Noh

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Noh

also No  (nō)
n.
The classical drama of Japan, with music and dance performed in a highly stylized manner by elaborately dressed performers on an almost bare stage.

[Japanese , talent, ability, Noh, from Early Middle Chinese néŋ, be capable of, can, ability (also the source of Mandarin néeng).]

Noh

(nəʊ)
n
(Theatre) a variant spelling of No1

no1

(noʊ)

adv., n., pl. noes, nos. adv.
1. (a negative expressing dissent, denial, or refusal, as in response to a question or request.)
2. (used to emphasize or introduce a negative statement): No, not one of them came.
3. not in any degree or manner; not at all (used with a comparative): He is no better.
4. not: whether or no.
n.
5. an utterance of the word “no.”
6. a denial or refusal.
7. a negative vote or voter.
[before 900; Middle English; Old English nā, contraction of ne not + ā ever (see ay1)]

no2

(noʊ)

adj.
1. not any: no money.
2. not at all; far from being: He is no genius.
[1150–1200]

No


Chem. Symbol.
nobelium.

Noh

(noʊ)

n.
the classic drama of Japan, using chants and highly stylized movements and formal and thematic patterns derived from religious rites.
Compare kabuki.
[1870–75; < Japanese]

no.

or No.,

1. north.
2. northern.
3. number.
References in periodicals archive ?
Traditionally, Noh drama is powered by emotion so deep it can only be implied, aspiring to represent a mode of being beyond sorrow.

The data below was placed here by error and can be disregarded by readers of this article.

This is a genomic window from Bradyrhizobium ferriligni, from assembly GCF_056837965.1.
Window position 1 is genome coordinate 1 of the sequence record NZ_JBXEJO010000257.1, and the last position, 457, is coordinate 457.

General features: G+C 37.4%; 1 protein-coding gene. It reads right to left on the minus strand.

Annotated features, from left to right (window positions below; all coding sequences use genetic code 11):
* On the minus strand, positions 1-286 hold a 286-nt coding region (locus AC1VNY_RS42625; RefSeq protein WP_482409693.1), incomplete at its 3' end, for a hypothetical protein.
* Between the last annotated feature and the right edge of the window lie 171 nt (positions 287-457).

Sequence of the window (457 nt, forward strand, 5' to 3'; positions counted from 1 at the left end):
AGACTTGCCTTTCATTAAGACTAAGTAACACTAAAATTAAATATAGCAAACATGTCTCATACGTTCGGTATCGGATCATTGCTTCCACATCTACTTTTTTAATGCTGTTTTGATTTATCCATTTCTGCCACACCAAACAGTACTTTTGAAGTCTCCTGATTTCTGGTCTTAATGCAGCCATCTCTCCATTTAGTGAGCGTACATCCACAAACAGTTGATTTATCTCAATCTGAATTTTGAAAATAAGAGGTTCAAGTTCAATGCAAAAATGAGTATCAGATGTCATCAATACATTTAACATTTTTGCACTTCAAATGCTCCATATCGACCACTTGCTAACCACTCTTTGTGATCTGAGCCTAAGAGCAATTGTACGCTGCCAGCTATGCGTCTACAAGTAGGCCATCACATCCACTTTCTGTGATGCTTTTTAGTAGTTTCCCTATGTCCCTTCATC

The other showed the Earth Spider, Tsuchigumo, a Noh drama written for the Kabuki stage by Kawataki Mokuami.
Curlew River, an English retelling of a classic Japanese Noh drama, Sumida River, focuses on a madwoman arriving at the river bank and wishing to cross in search of her kidnapped 10-year-old son.
An art form dating from the 14th century, Noh drama usually features heroic themes, stylized acting and masks, music and slow, grandiose gestures.
Central to the Noh drama of Japan, one of the world's oldest and most venerated dramatic traditions, is the image of the play as a story of the past recounted by a ghost, but ghostly storytellers and recalled events are the common coin of theatre everywhere in the world at every period.
Each of the productions, in attempting a seamless incorporation of music, masks and ritualistic movement, evinced Yeats's fascination with Japanese Noh drama.
For example, one popular style of netsuke--mask netsuke--reflect the cultural significance of the Noh drama.
He begins with describing the basic elements of Noh drama and key playwrights, followed by parallels between Noh and Shakespearean drama.
No doubt he's bored silly, since Noh drama has never had a popular audience, and its performers speak a language almost no one understands anymore; during the Edo period, before 1868, its audiences were mainly from the samurai class, which was never large and disappeared long before Teruo's birth.
He's mastering a new form, that of Japanese Noh drama, which integrates highly formalized dances with acting, singing, music and masks.
Aside from being perhaps the greatest swordsman who ever lived, he was also a dedicated poet, sculptor, and gardener, as well as knowing the "Way of the Tea; and was adept the recitation of Noh drama, garden design, and perhaps even carpentry.
It would have been very difficult for them to understand the aesthetics of Noh drama, with its underlying concept of "Yugen"--poetic gracefulness with a Buddhist sense of mutability--and the subtle symbolism of the masks.